About this WINE
Rivella Serafino d Teobaldo Rivella
Teobaldo & Maria Rivella's Barbaresco wine estate is very much a 'garagiste' operation: for it revolves around all 2 hectares of vines (one hectare each) within the single Montestefano vineyard, over which they look, with vinification taking place under the house.
Montestefano is famed for its vertiginous slopes & white marne soils. Teobaldo is fortunate in owning 60 year old Nebbiolo vines, grown unusually low to the ground, though the canopy remains 2 metres high and the roots 6 metres deep. He swears by their low vigour 420A rootstock, while the clones are a 'masale' mix of compact Michet and leggier Lampia. He only uses copper and sulphur when treating the vines.
Teobaldo's father Serafino first bottled the wines in 1967, with his son joining him in 1974. The traditional approach has been maintained: the wine being vinified in static stainless-steel and some slavonian oak for 15-20 days using wild yeast before being matured in 20 hl old slavonian botte for between 24 - 36 months (over twice as long as the legal requirement).
Stylistically the wines fall very much into the traditional camp: their Barbaresco Cru Montestefano beguiles with complex spice, nut and tight red fruit flavours; it's a wine that elegantly caresses the palate; a subtle wine, not an impact wine, that draws you in and rewards you, provided you're patient. Ten year's old would probably be the ideal drinking age, depending on the vintage.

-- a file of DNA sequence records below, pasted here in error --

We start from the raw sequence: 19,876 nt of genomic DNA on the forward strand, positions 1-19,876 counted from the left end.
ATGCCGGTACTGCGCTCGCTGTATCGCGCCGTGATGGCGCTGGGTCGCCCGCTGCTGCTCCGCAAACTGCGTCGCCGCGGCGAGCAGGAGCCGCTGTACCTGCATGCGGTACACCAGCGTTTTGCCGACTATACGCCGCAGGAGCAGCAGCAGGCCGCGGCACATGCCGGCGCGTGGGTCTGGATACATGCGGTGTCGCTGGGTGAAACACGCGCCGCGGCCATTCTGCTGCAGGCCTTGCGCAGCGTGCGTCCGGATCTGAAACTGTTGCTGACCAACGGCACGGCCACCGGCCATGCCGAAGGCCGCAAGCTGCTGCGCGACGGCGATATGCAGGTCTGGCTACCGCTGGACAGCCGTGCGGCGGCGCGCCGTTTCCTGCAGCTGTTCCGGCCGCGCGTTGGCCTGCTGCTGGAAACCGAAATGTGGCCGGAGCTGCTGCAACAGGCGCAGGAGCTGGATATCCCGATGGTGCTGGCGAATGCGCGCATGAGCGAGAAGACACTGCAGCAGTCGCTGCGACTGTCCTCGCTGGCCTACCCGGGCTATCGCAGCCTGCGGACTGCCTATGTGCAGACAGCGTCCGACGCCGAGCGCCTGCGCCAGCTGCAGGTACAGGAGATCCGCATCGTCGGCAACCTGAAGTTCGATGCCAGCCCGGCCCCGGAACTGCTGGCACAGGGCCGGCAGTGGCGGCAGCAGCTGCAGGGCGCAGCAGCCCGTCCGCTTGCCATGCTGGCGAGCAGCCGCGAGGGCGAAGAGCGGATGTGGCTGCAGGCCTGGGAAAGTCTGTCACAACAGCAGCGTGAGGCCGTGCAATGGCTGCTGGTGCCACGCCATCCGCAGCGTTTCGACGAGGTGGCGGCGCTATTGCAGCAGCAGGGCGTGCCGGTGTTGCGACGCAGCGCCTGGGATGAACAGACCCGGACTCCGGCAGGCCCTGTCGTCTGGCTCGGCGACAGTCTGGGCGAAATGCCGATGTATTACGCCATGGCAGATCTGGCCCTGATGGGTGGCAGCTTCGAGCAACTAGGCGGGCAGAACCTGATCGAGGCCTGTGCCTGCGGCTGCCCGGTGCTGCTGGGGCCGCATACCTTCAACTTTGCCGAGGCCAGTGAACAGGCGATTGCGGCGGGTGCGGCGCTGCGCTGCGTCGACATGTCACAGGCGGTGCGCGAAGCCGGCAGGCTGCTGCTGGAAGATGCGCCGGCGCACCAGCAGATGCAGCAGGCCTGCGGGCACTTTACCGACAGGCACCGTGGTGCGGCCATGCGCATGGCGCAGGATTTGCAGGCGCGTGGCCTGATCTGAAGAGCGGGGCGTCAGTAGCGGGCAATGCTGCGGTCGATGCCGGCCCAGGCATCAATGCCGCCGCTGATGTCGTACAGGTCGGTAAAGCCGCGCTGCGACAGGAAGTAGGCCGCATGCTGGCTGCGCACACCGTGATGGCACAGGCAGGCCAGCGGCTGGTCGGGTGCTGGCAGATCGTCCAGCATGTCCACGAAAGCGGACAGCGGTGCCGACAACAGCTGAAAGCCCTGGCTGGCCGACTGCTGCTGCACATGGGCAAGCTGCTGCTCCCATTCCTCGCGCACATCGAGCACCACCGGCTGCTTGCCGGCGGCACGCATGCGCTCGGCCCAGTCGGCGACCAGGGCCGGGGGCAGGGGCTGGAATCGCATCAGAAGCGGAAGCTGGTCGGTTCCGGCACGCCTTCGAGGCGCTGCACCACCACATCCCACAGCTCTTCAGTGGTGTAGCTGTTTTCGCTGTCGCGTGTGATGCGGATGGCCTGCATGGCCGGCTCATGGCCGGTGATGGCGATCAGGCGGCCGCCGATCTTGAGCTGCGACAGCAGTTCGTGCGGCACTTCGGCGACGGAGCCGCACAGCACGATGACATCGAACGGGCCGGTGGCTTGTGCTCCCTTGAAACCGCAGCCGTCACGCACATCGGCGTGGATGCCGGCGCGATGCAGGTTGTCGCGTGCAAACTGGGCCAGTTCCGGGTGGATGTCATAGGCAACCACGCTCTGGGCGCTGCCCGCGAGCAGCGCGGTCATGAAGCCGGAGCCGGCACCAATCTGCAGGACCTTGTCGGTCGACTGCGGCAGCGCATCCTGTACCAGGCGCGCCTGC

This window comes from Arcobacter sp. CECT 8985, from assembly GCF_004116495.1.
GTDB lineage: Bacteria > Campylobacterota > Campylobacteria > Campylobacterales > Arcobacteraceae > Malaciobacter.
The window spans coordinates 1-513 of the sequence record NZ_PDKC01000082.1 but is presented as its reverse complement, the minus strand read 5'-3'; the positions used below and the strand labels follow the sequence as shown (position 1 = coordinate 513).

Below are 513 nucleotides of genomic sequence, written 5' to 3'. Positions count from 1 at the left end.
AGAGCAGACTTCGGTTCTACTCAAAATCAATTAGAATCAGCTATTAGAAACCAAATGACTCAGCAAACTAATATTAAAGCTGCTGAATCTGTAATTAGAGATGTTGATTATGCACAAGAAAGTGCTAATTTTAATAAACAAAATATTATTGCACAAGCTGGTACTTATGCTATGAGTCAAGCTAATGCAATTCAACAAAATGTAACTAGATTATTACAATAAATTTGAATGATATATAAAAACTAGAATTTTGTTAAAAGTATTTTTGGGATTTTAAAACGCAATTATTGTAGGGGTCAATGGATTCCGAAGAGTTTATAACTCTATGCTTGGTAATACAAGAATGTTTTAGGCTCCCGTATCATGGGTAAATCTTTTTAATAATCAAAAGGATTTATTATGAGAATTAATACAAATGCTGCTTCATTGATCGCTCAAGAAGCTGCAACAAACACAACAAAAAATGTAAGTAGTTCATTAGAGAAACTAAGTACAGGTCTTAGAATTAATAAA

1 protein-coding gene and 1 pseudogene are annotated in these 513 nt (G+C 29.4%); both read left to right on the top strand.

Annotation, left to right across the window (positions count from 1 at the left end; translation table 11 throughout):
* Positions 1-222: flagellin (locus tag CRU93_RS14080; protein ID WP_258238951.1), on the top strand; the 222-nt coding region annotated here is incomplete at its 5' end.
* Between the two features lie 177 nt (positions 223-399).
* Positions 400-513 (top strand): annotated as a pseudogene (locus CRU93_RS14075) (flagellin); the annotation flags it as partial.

The Piedmontese DOCG zone of Barbaresco is responsible for producing some of Italy’s finest wines. It occupies the same region and uses the same grape (Nebbiolo) as its bigger brother Barolo, but is a third of the size (only 640 hectares versus Barolo’s 1,700 hectares). It is also 50 years younger than Barolo, having produced wine labelled Barbaresco since 1890.
Barbaresco earned its DOCG after Barolo in 1980, largely thanks to the efforts of Angelo Gaja. The soils are lighter here than in Barolo – both in colour and weight – and more calcareous. The slopes are also less favourably situated and (relatively speaking) yield earlier-maturing yet extremely elegant wines that require less oak ageing (normally one year in oak plus six months in bottle). The appellation’s key districts are Barbaresco, Treiso, Neive and Alba.
Recommended producers: Cigliuti, Gaja, Marchesi di Gresy
Nebbiolo is the grape behind the Barolo and Barbaresco wines and is hardly ever seen outside the confines of Piedmont. It takes its name from "nebbia" which is Italian for fog, a frequent phenomenon in the region.
A notoriously pernickety grape, it requires sheltered south-facing sites and performs best on the well-drained calcareous marls to the north and south of Alba in the DOCG zones of Barbaresco and Barolo.
Langhe Nebbiolo is effectively the ‘second wine’ of Piedmont’s great Barolo & Barbarescos. This DOC is the only way Langhe producers can declassify their Barolo or Barbaresco fruit or wines to make an early-drinking style. Unlike Nebbiolo d’Alba, Langhe Nebbiolo can be cut with 15% other red indigenous varieties, such as Barbera or Dolcetto.
Nebbiolo flowers early and ripens late, so a long hang time, producing high levels of sugar, acidity and tannins; the challenge being to harvest the fruit with these three elements ripe and in balance. The best Barolos and Barbarescos are perfumed with aromas of tar, rose, mint, chocolate, liquorice and truffles. They age brilliantly and the very best need ten years to show at their best.
(Tamlyn Currin - jancisrobinson.com - 25 Mar 2010)